Although German Finance Minister Peer Steinbrück initially faced massive criticism from the majority CDU/CSU fraction in the German parliament as well as from trade associations for his “Act to Combat Destructive Tax Practices and Tax Fraud”, it now seems that the act will be approved and take effect during this legislative period. Continue →
Archive for April, 2009
The world could face high inflation when the global economy recovers, Peer Steinbrück, German Minister of Finance warned the tabloid daily Bild: “So much money is being pumped into the market that capital markets could easily become overwhelmed, resulting in a global period of inflation in the recovery.” Steinbrück is in agreement with Chancellor Angela Merkel, who had previously warned that pumping too much money into the market might create trouble during recovery. Continue →
Two and a half years after completion, the draft double taxation convention regarding estates, inheritances and gifts (hereinafter “Inheritance Tax DTC”), signed by Germany and France on 12 October 2006, was finally ratified by both states on 2 April 2009 to thereby take effect on 3 April 2009. The Inheritance Tax DTC with France is the 6th DTC regarding estates, inheritances and gifts which Germany has entered into following treaties with Denmark, Greece, Sweden, Switzerland and the USA. The Inheritance Tax DTC between Germany and Austria was terminated last year due to the Austrian abolishment of inheritance and gift taxes.
This number seems quite small when compared to Continue →
The German Minister of Agriculture has prohibited the cultivation in Germany of the genetically modified corn brand MON 810 produced by the US company Monsanto. This decision is contrary to the European commission’s policy Continue →
Bad days for car producers? Great days for Volkswagen! March 2009 has been the most successful month ever with regard to Volkswagen sales in China. Sales of Volkswagen went up by 6 % from January to March 2009 taking into account Continue →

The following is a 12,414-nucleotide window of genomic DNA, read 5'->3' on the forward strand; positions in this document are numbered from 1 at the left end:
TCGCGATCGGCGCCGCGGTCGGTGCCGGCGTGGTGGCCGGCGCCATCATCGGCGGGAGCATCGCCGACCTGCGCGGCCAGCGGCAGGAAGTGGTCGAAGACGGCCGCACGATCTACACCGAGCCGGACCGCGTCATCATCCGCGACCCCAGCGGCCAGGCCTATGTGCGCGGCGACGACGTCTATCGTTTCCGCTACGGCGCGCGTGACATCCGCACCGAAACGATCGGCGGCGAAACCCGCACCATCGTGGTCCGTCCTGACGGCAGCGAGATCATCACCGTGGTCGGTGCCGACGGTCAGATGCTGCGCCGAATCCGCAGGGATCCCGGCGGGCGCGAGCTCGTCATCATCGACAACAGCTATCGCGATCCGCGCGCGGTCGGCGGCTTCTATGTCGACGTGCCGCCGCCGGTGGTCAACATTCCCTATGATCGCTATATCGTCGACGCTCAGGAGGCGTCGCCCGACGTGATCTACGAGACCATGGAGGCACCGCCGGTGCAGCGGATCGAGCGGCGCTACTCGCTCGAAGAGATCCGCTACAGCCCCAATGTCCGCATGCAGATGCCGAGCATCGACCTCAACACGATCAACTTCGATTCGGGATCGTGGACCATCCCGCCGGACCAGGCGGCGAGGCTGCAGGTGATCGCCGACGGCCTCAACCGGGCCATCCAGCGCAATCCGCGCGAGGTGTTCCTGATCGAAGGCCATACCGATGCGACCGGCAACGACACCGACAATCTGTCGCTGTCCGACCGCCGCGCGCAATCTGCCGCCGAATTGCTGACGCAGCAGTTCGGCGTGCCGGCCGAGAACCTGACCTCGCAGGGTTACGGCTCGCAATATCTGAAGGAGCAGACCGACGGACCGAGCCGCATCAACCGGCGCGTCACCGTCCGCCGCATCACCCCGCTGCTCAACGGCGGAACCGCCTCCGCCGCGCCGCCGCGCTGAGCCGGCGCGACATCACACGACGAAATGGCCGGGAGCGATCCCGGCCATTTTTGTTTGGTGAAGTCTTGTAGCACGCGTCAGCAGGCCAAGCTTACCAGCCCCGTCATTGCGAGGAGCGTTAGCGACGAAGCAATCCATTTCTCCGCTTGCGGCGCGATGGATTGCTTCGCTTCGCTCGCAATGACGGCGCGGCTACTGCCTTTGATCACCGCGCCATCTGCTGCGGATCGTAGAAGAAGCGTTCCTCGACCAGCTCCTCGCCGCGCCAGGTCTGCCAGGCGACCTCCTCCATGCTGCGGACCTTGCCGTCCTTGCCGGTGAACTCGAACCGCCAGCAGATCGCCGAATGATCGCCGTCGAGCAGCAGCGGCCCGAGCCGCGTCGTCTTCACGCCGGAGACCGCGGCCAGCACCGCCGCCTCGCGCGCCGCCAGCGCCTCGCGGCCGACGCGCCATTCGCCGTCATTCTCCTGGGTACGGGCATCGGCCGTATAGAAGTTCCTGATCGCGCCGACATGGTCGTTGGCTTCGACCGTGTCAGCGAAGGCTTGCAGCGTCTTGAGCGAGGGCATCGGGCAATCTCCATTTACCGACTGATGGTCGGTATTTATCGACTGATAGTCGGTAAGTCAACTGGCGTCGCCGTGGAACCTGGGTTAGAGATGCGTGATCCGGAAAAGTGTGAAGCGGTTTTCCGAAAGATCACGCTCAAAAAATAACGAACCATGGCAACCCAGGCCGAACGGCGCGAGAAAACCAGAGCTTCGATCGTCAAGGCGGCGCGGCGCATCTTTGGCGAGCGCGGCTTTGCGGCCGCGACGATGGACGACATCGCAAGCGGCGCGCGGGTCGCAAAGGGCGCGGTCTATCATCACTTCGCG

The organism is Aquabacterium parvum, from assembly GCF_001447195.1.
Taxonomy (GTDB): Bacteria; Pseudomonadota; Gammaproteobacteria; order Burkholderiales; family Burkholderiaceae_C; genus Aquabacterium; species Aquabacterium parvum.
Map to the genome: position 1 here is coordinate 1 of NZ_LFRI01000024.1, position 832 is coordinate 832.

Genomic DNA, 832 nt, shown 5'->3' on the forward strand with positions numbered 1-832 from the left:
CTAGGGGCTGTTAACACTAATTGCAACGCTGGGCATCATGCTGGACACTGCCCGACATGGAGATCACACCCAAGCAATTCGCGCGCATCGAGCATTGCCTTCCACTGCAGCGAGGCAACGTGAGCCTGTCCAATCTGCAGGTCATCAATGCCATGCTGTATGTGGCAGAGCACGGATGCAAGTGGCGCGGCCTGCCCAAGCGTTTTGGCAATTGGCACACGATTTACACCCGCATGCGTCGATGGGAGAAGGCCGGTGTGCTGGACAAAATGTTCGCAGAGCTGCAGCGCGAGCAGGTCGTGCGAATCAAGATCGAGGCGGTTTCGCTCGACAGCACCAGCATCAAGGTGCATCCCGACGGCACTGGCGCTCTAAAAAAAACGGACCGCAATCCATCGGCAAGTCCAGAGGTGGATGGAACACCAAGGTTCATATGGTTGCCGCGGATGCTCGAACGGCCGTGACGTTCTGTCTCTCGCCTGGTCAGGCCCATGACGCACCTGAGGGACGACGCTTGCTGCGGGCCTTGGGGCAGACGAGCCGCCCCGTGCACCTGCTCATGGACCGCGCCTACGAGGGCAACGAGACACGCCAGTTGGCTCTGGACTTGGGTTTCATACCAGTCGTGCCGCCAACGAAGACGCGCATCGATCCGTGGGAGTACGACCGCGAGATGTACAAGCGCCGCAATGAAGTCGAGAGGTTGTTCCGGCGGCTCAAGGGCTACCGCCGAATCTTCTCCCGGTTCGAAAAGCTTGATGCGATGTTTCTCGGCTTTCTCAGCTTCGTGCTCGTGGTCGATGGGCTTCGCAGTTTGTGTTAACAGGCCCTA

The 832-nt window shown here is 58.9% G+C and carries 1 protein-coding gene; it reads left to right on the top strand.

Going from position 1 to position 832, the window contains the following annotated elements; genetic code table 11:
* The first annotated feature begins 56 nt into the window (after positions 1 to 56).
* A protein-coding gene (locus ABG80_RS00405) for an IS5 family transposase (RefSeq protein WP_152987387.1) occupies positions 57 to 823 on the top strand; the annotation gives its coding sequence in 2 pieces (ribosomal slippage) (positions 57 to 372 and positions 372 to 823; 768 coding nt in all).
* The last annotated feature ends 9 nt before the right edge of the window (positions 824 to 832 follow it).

The discount supermarket Lidl was hit with another data scandal this weekend when employees’ personal documents were found in a public waste paper bin. The first scandal occurred at the end of 2008 when it became known that hidden surveillance cameras had been installed in the employees’ restrooms. The scandal lead to a drastic sales collapse for Lidl and a payment of EUR 1.5 million (approx. USD 1.86 million) in fines.
Unfortunately, Lidl does not seem to have learned its lesson from the first scandal. Continue →
On 26 March 2009, what was supposed to be the greatest reformation of German accounting law within the last 20 years passed the German Bundestag.
However, the draft Act on the Modernisation of Accounting Law (Bilanzrechtsmoder-nisierungsgesetz “BilMoG”) which was finally passed contained little of the original reformation and, after more than 4 years of proceedings and discussions, the following aspects were eliminated from the draft Continue →
There has been a great deal of discussion lately about the use of so-called “bad banks” which are state-controlled banks created to acquire and hold the non-performing assets of banks hit by the financial crisis.
While the use of a bad bank had also been discussed in Germany, the German Minister of Finance, Peer Steinbrück, recently announced in an interview with the German business daily Handelsblatt, that Germany will not create a “bad bank”, noting that the German legislature would not be able to conclude the complex legislative process needed to establish such a bank prior to the September 2009 federal elections.